Best Alameda Estate Planning Lawyers


There are many reasons to consult with an estate planning lawyer. An experienced attorney will help provide financial security for your loved ones after you die. A respected lawyer will discuss who will raise your children if your daughters and sons are minors or have special needs. Estate planning can ensure that the people you love and the organizations you care about can use your assets immediately instead of waiting months. Skilled Alameda estate planning lawyers also help seniors prepare the correct legal documents so the people the seniors trust can take care of their financial or personal needs if the senior becomes physically or cognitively disabled.

If you don’t take the time to review what happens when you age or die, the state of California will decide who gets you property and who raises your children. When you speak with an experienced estate planning lawyer, you get the peace of mind of knowing your family and personal goals for your family and others will be as secure as possible. 

At JS Abrams Law, our Alameda estate planning lawyers discuss your goals and estate planning needs. We explain the pros and cons of all relevant options. We explain how wills, trusts, and powers of attorney can help. Our lawyers help protect your decisions about your home, your business, and all your other personal assets. We also work to reduce the amount of federal estate taxes that may be due if you have a large estate.

Why do people use a last will and testament?

Seniors, parents, and anyone with significant assets should consider having a will for the following reasons:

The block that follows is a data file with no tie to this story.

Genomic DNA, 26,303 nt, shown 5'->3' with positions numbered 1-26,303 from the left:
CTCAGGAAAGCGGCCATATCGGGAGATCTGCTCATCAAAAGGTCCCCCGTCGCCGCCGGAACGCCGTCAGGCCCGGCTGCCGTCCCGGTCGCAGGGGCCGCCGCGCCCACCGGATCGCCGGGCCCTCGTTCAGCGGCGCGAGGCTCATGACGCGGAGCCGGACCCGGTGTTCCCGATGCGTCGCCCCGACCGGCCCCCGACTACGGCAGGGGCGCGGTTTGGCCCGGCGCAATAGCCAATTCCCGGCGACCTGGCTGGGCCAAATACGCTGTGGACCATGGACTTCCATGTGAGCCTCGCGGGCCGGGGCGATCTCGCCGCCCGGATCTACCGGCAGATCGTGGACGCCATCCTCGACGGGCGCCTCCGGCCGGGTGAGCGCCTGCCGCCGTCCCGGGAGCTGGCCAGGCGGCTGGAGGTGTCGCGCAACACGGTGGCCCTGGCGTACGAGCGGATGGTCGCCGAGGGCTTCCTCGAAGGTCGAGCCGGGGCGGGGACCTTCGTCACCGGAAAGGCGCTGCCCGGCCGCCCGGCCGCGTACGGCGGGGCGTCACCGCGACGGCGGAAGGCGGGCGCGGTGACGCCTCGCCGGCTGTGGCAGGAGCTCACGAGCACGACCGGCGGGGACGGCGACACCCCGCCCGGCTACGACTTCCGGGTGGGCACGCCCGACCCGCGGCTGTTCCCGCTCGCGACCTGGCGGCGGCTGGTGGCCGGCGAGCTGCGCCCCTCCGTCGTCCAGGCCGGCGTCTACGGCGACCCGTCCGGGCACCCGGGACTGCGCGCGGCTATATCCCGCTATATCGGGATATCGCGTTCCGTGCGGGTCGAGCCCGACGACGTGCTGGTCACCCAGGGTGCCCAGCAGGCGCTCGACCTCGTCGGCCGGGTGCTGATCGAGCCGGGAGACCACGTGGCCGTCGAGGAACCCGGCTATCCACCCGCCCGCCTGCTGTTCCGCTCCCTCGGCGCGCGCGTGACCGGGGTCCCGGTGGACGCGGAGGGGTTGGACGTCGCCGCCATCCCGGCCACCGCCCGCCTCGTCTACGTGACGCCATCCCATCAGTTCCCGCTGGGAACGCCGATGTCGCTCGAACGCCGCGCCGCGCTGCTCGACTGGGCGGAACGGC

Directing who receives your assets. A will is used to determine which people get which assets. Most testators (the person who prepares the will) leave their assets to their spouse and children. You can leave your assets to anyone you choose including parents, siblings, other family members, and friends. You can also leave your assets to nonprofits and charities such as your college or the local art museum. Wills are also used to clarify who gets your assets in case you divorce or remarry. You can leave specific items such as your prized collection or your paintings to a specific person.
Deciding who raises your children. This is a very important reason to have a will. Once you have your first child, you need to consider the possibility that you and your spouse or the co-parent may die before your children turn 18. A will is used to name the people who will raise your children if the parents are not alive. You should consult with the person you want to raise your kids when you prepare your will – to make sure they want the responsibility. If you don’t choose a guardian, a relative will need to seek court approval to act as the guardian. Otherwise, the children may become wards of the state.
Choosing who manages your estate. Testators want someone they trust, someone that has financial smarts, and someone who can resolve conflicts – to be the executor of the estate.
Selecting who will run any businesses. Wills can be used to direct whether your business should continue or be sold, who will run the business, and who is entitled to any sales proceeds if the business is sold.
A skilled Alameda estate planning lawyer will also take steps to reduce the possibility of a will contest – such as having a physician examine the testator if there is a question about his/her cognitive abilities. Wills can be contested in Alameda probate court on the grounds that:
The testator lacked testamentary capacity to make a will
The will was produced due to the undue influence of somebody in a confidential relationship with the testator
The legal formalities were not met
There’s another will or there’s a codicil to the will

How does a skilled Alameda probate lawyer help you avoid probate?